Tuesday, October 14, 2003

Rep. David Dreier, the man leading California Gov.-elect Arnold Schwarzenegger’s transition team, may next be tapped to try to unseat Democratic Sen. Barbara Boxer next year, Republican strategists say.

Mr. Dreier’s statewide visibility rose when he took the high-profile role of co-chairman of Mr. Schwarzenegger’s successful campaign to replace Gov. Gray Davis.

Now, Mr. Dreier is on a short list of possible candidates to oust Mrs. Boxer, an unpopular Democrat among Senate Republicans. She was elected to the Senate in 1992 and is up for re-election next year.

Some have said that any Republican who mounts a successful campaign to keep her from a third term would be hailed as a hero in the GOP.

“Schwarzenegger and Dreier are running the Republican Party in California now,” conservative strategist Grover Norquist said.

Before Mr. Schwarzenegger burst on the political scene, Mr. Dreier, chairman of the House Rules Committee, was already was a rising star in Congress. But the 11-term congressman from the San Gabriel Valley was little-known outside his own district.

Fellow Republicans say Mr. Dreier, 51, is now in good position to challenge Mrs. Boxer or to bide his time for further House leadership promotions. Or he could run for governor after Mr. Schwarzenegger leaves office.

“David is very powerful and influential in the House and could run for governor or be in line for the speakership if he sticks around till [Speaker J. Dennis] Hastert leaves — though he probably would have to go up against [House Majority Leader Tom] DeLay,” said Rep. Dana Rohrabacher, a conservative California Republican.

Consultant Allan Hoffenblum said Mr. Dreier “certainly has increased his influence in state politics — prior to this I don’t think he really had influence. He has always been gun-shy about running statewide.”

But Mr. Hoffenblum added that Mr. Dreier’s war chest is more than $2 million, and “now has a significantly broader power base within the Republican Party.”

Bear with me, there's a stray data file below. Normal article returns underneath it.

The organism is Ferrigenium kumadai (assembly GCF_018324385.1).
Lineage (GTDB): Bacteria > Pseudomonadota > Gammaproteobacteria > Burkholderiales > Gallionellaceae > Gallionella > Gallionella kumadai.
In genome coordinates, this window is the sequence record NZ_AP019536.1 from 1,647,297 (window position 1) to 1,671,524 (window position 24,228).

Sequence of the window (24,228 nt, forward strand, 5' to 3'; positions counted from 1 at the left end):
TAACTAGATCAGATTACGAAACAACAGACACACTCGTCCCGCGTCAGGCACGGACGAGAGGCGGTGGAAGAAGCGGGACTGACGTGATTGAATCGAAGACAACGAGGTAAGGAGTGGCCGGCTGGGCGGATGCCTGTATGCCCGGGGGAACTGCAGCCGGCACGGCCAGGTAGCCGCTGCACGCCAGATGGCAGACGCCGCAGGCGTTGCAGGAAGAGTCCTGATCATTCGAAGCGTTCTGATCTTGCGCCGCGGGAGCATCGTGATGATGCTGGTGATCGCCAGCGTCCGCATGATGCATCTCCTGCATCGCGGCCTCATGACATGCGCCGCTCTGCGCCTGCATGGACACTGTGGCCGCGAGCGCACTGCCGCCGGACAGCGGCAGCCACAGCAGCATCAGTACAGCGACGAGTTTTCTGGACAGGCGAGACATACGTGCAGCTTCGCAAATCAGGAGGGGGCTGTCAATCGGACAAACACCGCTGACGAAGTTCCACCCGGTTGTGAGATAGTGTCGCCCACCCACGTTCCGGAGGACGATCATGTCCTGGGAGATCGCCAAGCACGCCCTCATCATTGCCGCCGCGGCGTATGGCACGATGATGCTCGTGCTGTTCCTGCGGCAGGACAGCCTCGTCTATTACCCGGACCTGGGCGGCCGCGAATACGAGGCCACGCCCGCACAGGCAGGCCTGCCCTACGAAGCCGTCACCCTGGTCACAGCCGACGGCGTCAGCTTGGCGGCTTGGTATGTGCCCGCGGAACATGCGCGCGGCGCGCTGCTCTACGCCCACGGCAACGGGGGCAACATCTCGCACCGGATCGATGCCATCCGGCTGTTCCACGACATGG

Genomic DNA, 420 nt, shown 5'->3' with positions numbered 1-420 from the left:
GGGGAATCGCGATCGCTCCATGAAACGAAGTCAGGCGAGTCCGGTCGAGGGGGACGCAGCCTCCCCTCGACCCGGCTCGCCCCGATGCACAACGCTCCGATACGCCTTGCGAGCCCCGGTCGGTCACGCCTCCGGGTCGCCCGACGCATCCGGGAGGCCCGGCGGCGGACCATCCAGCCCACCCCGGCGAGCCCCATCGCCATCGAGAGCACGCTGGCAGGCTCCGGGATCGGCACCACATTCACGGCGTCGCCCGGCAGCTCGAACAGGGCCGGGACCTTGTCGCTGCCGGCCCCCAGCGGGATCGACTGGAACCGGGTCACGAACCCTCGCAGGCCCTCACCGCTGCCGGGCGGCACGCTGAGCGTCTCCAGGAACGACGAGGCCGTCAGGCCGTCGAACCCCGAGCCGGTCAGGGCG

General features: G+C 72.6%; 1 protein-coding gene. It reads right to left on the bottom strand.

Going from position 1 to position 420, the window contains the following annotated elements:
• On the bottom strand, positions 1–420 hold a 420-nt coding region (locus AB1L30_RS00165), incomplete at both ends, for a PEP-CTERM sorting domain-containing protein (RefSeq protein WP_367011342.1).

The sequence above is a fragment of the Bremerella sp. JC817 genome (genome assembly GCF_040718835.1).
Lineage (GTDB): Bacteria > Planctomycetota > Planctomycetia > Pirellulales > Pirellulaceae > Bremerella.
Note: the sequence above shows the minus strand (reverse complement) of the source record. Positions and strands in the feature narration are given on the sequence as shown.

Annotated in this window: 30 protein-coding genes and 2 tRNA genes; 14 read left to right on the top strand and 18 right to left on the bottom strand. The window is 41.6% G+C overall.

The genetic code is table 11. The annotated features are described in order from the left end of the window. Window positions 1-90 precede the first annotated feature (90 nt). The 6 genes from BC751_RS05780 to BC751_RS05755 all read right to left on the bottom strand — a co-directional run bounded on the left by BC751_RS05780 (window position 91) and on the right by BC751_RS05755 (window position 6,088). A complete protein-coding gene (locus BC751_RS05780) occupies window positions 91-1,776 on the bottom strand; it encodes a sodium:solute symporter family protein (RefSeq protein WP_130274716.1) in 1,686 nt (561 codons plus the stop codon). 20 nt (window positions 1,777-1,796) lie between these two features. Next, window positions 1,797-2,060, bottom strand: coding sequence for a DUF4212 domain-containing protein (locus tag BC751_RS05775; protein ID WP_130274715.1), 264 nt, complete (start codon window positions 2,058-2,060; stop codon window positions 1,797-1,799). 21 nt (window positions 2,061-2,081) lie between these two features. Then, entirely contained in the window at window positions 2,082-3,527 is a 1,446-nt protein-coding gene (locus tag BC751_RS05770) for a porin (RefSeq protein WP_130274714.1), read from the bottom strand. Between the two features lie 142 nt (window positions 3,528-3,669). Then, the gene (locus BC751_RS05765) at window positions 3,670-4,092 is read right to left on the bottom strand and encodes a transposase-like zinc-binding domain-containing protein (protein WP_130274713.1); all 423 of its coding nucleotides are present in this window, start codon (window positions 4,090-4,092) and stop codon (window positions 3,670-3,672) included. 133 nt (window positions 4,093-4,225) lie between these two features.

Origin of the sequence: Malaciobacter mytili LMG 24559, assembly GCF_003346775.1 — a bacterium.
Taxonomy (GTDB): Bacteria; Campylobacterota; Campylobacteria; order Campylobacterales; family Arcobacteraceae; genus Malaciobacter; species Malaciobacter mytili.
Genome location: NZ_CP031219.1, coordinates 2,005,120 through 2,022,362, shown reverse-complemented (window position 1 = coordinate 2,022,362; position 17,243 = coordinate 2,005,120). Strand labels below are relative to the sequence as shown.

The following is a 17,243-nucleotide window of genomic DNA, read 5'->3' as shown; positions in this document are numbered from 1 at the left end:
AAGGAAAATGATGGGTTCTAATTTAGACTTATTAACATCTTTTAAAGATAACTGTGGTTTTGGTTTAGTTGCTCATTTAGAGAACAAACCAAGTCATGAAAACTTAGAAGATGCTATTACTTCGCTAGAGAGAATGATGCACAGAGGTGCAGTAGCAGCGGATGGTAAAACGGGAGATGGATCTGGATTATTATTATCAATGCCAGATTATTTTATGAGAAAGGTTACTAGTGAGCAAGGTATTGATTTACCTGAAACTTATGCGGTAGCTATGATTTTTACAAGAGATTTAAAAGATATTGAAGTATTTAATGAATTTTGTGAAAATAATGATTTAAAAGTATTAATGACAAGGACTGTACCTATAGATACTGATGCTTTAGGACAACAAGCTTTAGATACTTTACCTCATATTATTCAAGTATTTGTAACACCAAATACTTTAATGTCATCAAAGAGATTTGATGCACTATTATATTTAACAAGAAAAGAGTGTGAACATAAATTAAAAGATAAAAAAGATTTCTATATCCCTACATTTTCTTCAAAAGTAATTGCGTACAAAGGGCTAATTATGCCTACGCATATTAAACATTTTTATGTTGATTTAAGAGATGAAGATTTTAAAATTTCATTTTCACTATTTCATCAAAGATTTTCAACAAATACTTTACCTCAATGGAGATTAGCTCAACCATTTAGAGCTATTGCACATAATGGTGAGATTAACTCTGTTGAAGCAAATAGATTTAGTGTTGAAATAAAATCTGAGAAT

As Schwarzenegger co-chairman, Mr. Dreier was chief ambassador to conservative voters wary of Mr. Schwarzenegger’s social liberalism and sometimes contradictory economic views. Mr. Dreier’s lifetime American Conservative Union rating of 93 percent helped him convince many of these leery conservatives that Mr. Schwarzenegger was an acceptable if not ideal alternative to state Sen. Tom McClintock, the only staunchly conservative Republican in the contest.

In gratitude, Mr. Schwarzenegger named Mr. Dreier to run the transition team, which “puts him in a leading role in California,” Mr. Norquist said.

It also means that the Missouri-born Christian Scientist, bachelor and real estate developer will be collecting a lot of chits from fellow Republicans who get good jobs in the Schwarzenegger administration or who get to place people they want in that administration.

Between now and next year’s election, Mr. Dreier has the trust of the most important Republican in the state.

“And no one is going to run for the U.S. Senate without Governor Schwarzenegger’s approval,” said Shawn Steel, former head of the state Republican Party.

Mr. Dreier also has advanced himself in what some of his friends say is a quiet quest to succeed Jack Valenti, 81, when the Democrat retires from the presidency of the Motion Picture Association of America, which he has held since In 1966.

Mr. Rohrabacher said what makes the telegenic Mr. Dreier attractive as a House leader and possible candidate for senator or governor is the same thing that makes him attractive for the top motion-picture job.

“He is likable and a good spokesman who has no rough edges,” he said.

Republicans are of two minds as to whether Mr. Dreier would give up his political career to be motion-picture chief.

“David was [President] Bush’s main political guy out here in the 2000 campaign, along with [state Sen. Jim] Brulte,” said a Republican activist who asked not to be identified. “Now he’s running Schwarzenegger’s transition. Why would he want to leave for the Motion Picture Association? On the other hand, the job pays 10 times the $154,700 salary of federal lawmakers and you do get to go to some great parties.”

Copyright © 2022 The Washington Times, LLC. Click here for reprint permission.

Please read our comment policy before commenting.

Click to Read More and View Comments

Click to Hide